The only new ground SpaceX might break with this mission is that it makes potential tourist trips to the moon seem much more realistic than ever before. Two private citizens are basically paying a rocket-load of money to go to the moon — much more than most of us plebes might ever hope to see in our lives, but affordable for a small segment of the world’s population.
This is unusual for SpaceX. Musk has continually reiterated that his company’s goal is to make trips to Mars affordable for future generations. He wants to open up space travel and the colonization of other worlds to the entire globe. Would entertaining a trip to the moon for two rich-as-hell individuals actually impede the progression of this goal?
So far, most coverage of this mission has framed it as a one-off project. In Sloan’s view, there’s no reason as of yet to think SpaceX is seeking to make a foray into space tourism. If it does, however, “no one will be able to offer what SpaceX is offering,” he says. A trip to the moon is beyond the short-term scope of practically any company.
Regardless, it needs to very careful about how it publicizes the trip and what its message is in order to continue riding high on support from consumers and the public sphere. A changing perception that the company now wants to serve the ultra-wealthy could punch holes in the goodwill the company retains so far.
That will be an especially fraught situation if the mission ends poorly. “People need to be onboard for success and for failure,” says Sloan. “If it ends in failure, people are not going to want to be associated with that kind of offering,” whether it’s to orbit, the moon, Mars, or elsewhere. So far, the public has not really held it against SpaceX when things blow up. All that will change if there is a loss of life.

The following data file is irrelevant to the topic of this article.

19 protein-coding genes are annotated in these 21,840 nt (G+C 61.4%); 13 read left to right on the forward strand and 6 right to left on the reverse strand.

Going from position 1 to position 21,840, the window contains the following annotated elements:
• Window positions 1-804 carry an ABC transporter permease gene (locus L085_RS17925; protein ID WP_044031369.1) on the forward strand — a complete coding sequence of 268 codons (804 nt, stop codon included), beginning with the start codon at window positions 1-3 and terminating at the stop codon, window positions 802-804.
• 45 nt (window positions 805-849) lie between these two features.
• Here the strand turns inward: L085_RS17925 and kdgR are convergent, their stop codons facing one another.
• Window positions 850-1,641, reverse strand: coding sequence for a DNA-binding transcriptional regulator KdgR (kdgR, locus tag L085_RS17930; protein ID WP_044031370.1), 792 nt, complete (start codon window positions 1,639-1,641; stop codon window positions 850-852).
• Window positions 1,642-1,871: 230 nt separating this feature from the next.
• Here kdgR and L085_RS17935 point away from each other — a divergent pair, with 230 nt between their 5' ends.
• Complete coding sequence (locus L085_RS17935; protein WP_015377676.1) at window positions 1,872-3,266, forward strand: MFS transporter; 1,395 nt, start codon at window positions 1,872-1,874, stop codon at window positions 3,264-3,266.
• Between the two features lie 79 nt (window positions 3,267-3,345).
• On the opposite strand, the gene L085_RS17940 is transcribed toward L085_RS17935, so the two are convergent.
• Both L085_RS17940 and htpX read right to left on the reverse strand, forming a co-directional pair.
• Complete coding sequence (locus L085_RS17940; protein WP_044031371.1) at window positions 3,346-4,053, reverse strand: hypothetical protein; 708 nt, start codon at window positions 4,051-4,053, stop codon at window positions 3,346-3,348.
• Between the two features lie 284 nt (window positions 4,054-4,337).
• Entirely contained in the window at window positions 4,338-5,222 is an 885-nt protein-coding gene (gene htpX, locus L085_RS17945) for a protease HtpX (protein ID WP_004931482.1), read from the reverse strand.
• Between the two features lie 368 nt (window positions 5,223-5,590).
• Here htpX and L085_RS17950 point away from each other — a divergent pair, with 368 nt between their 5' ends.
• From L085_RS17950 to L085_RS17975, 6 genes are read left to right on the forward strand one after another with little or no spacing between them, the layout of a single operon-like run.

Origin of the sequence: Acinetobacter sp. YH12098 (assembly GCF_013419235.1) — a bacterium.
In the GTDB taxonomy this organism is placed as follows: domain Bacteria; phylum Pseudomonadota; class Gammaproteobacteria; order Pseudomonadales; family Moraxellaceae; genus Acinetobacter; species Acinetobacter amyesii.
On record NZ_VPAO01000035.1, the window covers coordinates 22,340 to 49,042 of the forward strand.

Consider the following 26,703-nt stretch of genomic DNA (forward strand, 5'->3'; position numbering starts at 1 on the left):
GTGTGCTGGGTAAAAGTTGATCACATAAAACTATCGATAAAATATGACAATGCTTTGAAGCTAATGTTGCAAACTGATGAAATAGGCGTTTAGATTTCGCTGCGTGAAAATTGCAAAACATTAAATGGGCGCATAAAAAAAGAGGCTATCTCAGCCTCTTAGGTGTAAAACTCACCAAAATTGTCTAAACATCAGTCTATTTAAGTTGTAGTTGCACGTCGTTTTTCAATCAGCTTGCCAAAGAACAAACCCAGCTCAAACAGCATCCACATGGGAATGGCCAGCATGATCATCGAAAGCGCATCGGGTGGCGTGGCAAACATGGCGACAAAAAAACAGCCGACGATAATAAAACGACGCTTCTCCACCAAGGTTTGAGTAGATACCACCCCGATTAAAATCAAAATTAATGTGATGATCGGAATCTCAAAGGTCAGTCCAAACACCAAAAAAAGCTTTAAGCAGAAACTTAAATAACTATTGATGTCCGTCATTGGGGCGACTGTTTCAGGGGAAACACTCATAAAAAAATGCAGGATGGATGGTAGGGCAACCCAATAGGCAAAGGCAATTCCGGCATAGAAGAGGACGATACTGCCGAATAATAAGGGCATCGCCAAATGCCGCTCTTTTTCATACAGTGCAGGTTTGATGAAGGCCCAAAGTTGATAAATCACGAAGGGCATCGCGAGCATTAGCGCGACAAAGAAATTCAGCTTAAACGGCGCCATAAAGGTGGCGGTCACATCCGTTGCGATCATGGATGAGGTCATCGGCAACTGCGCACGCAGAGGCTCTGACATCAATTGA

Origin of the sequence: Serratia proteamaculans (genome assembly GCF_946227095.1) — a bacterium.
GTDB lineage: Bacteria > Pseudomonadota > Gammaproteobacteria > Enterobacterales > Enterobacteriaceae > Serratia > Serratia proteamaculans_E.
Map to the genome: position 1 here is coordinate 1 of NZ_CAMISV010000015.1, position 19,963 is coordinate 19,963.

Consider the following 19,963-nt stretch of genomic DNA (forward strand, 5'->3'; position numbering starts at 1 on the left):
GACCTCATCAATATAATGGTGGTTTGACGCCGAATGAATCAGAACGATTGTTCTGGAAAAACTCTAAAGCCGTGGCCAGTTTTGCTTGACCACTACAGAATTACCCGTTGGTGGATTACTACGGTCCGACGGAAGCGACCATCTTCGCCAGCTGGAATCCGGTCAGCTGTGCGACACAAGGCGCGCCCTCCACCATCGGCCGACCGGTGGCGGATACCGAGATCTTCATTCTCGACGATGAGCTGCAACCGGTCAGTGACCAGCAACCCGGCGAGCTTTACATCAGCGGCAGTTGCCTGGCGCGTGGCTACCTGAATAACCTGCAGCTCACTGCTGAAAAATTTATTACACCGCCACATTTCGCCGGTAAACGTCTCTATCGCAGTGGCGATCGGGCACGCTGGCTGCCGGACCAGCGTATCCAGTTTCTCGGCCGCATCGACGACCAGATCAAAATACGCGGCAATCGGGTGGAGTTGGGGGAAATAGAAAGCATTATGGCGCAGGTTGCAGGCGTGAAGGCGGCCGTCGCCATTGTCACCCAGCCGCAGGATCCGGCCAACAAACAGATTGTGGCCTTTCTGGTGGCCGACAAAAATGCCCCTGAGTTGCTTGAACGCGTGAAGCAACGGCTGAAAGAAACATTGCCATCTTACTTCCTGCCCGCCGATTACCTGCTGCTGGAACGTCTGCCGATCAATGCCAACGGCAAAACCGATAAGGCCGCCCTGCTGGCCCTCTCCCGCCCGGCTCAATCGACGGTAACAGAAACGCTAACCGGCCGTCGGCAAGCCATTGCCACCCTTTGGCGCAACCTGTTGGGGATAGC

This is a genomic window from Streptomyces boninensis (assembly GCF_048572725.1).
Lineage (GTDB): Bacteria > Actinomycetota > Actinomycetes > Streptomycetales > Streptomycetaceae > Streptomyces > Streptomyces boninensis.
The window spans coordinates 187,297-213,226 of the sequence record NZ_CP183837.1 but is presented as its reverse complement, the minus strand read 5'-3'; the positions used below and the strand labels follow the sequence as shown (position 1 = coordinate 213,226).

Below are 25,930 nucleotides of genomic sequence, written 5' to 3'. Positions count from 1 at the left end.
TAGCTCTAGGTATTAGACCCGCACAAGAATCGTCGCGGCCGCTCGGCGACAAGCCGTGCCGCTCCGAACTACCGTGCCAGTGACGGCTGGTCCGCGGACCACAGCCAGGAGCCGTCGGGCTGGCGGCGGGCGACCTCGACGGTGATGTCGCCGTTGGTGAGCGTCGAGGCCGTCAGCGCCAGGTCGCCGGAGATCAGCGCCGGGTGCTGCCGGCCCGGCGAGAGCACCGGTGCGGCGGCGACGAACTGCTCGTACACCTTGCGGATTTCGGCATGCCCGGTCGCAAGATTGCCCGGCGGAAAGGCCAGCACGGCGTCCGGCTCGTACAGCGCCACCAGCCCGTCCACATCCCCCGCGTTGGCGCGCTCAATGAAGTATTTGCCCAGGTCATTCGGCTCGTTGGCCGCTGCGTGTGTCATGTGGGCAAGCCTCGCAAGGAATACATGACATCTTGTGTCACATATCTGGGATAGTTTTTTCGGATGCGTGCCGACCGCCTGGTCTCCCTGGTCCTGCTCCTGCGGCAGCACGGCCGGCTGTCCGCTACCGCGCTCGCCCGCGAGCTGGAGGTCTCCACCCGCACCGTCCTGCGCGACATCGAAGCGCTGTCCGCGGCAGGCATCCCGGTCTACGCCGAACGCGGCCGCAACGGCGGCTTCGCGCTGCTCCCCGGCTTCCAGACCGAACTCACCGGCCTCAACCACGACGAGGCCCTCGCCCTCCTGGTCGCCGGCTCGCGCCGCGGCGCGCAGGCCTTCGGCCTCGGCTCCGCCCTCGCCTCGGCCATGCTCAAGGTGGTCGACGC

Because SpaceX is a business, failure won’t simply mean a loss of faith by the public, but could also plunge the company into financial ruin. NASA has never had to face the same degree of scrutiny, since its missions have always been in the name of adventure, science, and the prestige of the country.
The other consequence to SpaceX’s moon mission is how other private industry players are going to react. So far, most major companies have been mum. Players like Virgin Galactic and Blue Origin have express goals to get into the space tourism business, and seeing SpaceX potentially push itself into that doorway — in such an audacious way — could be unnerving.
But those companies ought to be fine. Branding, according to Sloan, is all about differentiating your company to set it apart and serve customers in ways other companies can’t. Virgin Galactic, for instance, wants to offer luxury experiences at lower prices, to a region in space that doesn’t require someone to undergo extreme preparation or be gone from Earth for an entire week.
In many ways, a move like this from SpaceX should not be a surprise. Nina Beckhardt, a branding consultant and founder The Naming Group, says NASA’s brand is perhaps just the result of having been the only party given the time and resources to pursue spaceflight to such great lengths. “In the past, NASA was all about research and puffing up our feathers to other countries,” she says. “These other companies are coming in and challenging that.”
It helps SpaceX and others that they are not tied to the regulatory and approval process that stymies the speed NASA can do things at. SpaceX can enjoy “the depth of a billionaire’s pocket,” Beckhardt says. “The private industry, because its pace of innovation is so rapid, they hold NASA’s feet to the fire. NASA has to keep up or face increased irrelevancy.” That competition spurs both sides to innovate more rapidly.
If SpaceX gets to the moon, it will be a major accomplishment, but it will be far from the beginning of the end for NASA. It may, however, force the agency to rebrand itself into something that operates better, faster, stronger.